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What business advice would you give to a new hobby-store owner?

In February, we asked hobby retailers what advice they would give to a new hobby-store owner. To read more, check out the April 2013 issue of Model Retailer.
Published: March 19, 2013
Mike Niedzalkoski, Niedzalkoski's Train Shop, Jeannette, Pa., said:
“Be ready to deal with extended delays in obtaining product.

Martin Hobbs, Brooker Tracker R/C, Newbury Park, Calif., said:
“Don't bow down to customers who want you to match Internet prices. Explain to them why it is best to support your local hobby shops.”

John Nagle, RC Hobby Center, Dayton, Ohio, responded:
“To start, carry what you know.”

Donald Johnson, Don's Hobby Shop, Bothell, Wash., said:

“Train cars suck for operating a retail shop in. Choose your target market carefully.”

Roy Ballard, Loose Caboose Hobbies, Napa, Calif., said:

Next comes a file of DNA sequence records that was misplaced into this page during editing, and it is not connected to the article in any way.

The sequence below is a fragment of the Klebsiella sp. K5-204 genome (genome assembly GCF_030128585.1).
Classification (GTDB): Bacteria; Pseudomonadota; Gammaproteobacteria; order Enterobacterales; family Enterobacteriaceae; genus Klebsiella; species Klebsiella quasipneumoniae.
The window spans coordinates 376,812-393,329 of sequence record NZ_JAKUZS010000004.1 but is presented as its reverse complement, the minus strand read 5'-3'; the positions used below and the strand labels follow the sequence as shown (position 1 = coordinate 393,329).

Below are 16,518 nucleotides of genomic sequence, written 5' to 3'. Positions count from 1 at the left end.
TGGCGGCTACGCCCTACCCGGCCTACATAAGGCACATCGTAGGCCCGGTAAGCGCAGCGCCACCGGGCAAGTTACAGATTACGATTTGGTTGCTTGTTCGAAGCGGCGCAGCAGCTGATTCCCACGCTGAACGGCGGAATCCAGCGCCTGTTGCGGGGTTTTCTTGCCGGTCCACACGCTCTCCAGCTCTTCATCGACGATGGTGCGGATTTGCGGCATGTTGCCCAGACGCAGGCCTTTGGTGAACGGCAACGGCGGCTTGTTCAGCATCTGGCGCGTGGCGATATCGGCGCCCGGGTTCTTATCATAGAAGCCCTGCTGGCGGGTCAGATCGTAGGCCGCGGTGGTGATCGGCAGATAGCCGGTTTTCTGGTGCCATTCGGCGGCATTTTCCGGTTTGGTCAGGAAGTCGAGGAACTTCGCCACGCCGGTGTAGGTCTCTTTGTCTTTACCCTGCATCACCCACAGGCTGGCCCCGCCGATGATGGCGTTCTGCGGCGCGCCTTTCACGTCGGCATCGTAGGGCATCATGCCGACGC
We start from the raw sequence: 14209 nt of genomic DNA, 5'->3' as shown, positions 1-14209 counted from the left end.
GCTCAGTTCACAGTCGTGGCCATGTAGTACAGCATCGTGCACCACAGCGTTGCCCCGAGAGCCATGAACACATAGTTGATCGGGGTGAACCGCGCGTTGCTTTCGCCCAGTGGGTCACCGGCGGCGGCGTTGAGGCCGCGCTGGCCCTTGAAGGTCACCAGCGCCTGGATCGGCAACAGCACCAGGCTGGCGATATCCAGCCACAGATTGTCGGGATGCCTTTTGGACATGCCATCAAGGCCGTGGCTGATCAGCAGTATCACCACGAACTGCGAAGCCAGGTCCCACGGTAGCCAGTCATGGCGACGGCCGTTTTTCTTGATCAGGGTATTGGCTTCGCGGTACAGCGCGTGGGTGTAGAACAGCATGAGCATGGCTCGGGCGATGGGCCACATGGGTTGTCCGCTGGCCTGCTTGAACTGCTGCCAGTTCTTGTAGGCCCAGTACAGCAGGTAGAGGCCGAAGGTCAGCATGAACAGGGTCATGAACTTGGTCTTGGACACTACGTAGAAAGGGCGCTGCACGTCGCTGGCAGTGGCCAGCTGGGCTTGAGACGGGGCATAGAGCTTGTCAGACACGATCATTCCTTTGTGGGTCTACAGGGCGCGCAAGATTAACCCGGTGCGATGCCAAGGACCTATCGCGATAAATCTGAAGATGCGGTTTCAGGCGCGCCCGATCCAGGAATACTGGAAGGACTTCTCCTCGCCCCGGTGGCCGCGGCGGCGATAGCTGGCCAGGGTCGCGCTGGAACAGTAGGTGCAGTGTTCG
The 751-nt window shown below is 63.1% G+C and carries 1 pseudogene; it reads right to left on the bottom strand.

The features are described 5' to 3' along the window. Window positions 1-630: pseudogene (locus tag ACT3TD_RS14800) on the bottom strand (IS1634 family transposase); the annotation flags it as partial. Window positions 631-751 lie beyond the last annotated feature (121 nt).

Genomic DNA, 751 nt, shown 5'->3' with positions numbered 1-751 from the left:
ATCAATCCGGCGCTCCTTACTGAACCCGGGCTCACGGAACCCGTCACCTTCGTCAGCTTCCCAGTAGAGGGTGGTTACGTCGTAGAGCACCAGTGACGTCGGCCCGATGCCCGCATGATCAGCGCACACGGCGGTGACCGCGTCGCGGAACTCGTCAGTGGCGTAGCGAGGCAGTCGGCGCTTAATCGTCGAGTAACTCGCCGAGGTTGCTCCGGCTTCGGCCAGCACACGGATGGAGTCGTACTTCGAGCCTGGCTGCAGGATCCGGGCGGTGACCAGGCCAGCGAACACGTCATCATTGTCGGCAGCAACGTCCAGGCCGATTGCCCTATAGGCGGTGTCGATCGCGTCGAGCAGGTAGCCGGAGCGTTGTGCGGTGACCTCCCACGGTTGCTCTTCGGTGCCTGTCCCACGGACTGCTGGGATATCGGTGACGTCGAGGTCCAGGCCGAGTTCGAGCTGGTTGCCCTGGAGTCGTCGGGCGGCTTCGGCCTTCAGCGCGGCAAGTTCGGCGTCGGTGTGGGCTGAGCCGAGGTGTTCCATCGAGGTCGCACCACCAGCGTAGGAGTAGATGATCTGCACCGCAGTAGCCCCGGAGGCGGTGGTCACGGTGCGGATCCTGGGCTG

“Focus on the basics. Paint and glue are examples. Just because you like a product doesn't mean it's going to sell. Just because you don't like it doesn't mean it won't. Keep an eye on your margins. They are getting narrower all the time. If a manufacturer/distributor is afraid to raise the retail price but cuts your margin, you may have to raise the price yourself. If you are the only store within 40 miles that carries paint, parts, etc., don't sell it at Internet prices. Work with your sales reps. Most of them want you to succeed. As for the sales reps who only want sales, you will figure out who they are when product they recommend hangs around too long. Which reminds me, if product stays around too long, get rid of it, even it if hurts! Use that money to get something that sells. Smile and talk to the people that come through the door. This is a people business. If you are in it as a hobby for yourself and see customers as a nuisance, you're in the wrong business. Ask questions of manufacturers, distributors, customers and other hobby shops. This is a very, very friendly industry willing to share information. Use them (I mean that in a good way).”
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